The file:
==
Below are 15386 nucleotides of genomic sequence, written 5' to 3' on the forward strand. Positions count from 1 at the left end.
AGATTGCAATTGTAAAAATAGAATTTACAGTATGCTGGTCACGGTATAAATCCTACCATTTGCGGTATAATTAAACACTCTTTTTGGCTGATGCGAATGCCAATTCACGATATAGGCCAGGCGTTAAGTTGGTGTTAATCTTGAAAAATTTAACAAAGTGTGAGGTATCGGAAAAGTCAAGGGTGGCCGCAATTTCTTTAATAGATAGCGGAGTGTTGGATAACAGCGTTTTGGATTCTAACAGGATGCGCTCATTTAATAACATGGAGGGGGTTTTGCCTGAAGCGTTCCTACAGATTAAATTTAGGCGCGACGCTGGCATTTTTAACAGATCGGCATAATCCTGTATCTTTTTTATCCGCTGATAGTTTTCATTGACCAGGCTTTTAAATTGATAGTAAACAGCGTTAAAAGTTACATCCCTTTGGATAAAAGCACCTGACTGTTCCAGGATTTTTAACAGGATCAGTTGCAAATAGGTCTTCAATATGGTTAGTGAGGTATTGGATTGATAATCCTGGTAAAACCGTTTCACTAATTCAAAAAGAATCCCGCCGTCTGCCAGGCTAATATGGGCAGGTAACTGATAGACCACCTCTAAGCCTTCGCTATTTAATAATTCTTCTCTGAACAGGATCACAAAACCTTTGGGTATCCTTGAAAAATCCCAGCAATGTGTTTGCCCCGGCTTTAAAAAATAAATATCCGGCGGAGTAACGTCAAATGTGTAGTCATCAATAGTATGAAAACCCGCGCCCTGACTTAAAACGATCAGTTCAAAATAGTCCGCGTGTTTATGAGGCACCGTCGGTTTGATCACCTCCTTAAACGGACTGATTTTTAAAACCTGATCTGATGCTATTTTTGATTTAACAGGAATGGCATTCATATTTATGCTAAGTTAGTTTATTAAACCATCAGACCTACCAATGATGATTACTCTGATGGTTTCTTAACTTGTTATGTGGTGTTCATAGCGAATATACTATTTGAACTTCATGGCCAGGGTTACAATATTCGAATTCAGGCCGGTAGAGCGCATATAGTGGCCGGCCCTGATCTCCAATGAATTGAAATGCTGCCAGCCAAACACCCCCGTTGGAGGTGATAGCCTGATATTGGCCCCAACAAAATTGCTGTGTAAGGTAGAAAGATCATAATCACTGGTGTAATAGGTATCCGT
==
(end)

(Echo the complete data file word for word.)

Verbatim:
Below are 15386 nucleotides of genomic sequence, written 5' to 3' on the forward strand. Positions count from 1 at the left end.
AGATTGCAATTGTAAAAATAGAATTTACAGTATGCTGGTCACGGTATAAATCCTACCATTTGCGGTATAATTAAACACTCTTTTTGGCTGATGCGAATGCCAATTCACGATATAGGCCAGGCGTTAAGTTGGTGTTAATCTTGAAAAATTTAACAAAGTGTGAGGTATCGGAAAAGTCAAGGGTGGCCGCAATTTCTTTAATAGATAGCGGAGTGTTGGATAACAGCGTTTTGGATTCTAACAGGATGCGCTCATTTAATAACATGGAGGGGGTTTTGCCTGAAGCGTTCCTACAGATTAAATTTAGGCGCGACGCTGGCATTTTTAACAGATCGGCATAATCCTGTATCTTTTTTATCCGCTGATAGTTTTCATTGACCAGGCTTTTAAATTGATAGTAAACAGCGTTAAAAGTTACATCCCTTTGGATAAAAGCACCTGACTGTTCCAGGATTTTTAACAGGATCAGTTGCAAATAGGTCTTCAATATGGTTAGTGAGGTATTGGATTGATAATCCTGGTAAAACCGTTTCACTAATTCAAAAAGAATCCCGCCGTCTGCCAGGCTAATATGGGCAGGTAACTGATAGACCACCTCTAAGCCTTCGCTATTTAATAATTCTTCTCTGAACAGGATCACAAAACCTTTGGGTATCCTTGAAAAATCCCAGCAATGTGTTTGCCCCGGCTTTAAAAAATAAATATCCGGCGGAGTAACGTCAAATGTGTAGTCATCAATAGTATGAAAACCCGCGCCCTGACTTAAAACGATCAGTTCAAAATAGTCCGCGTGTTTATGAGGCACCGTCGGTTTGATCACCTCCTTAAACGGACTGATTTTTAAAACCTGATCTGATGCTATTTTTGATTTAACAGGAATGGCATTCATATTTATGCTAAGTTAGTTTATTAAACCATCAGACCTACCAATGATGATTACTCTGATGGTTTCTTAACTTGTTATGTGGTGTTCATAGCGAATATACTATTTGAACTTCATGGCCAGGGTTACAATATTCGAATTCAGGCCGGTAGAGCGCATATAGTGGCCGGCCCTGATCTCCAATGAATTGAAATGCTGCCAGCCAAACACCCCCGTTGGAGGTGATAGCCTGATATTGGCCCCAACAAAATTGCTGTGTAAGGTAGAAAGATCATAATCACTGGTGTAATAGGTATCCGT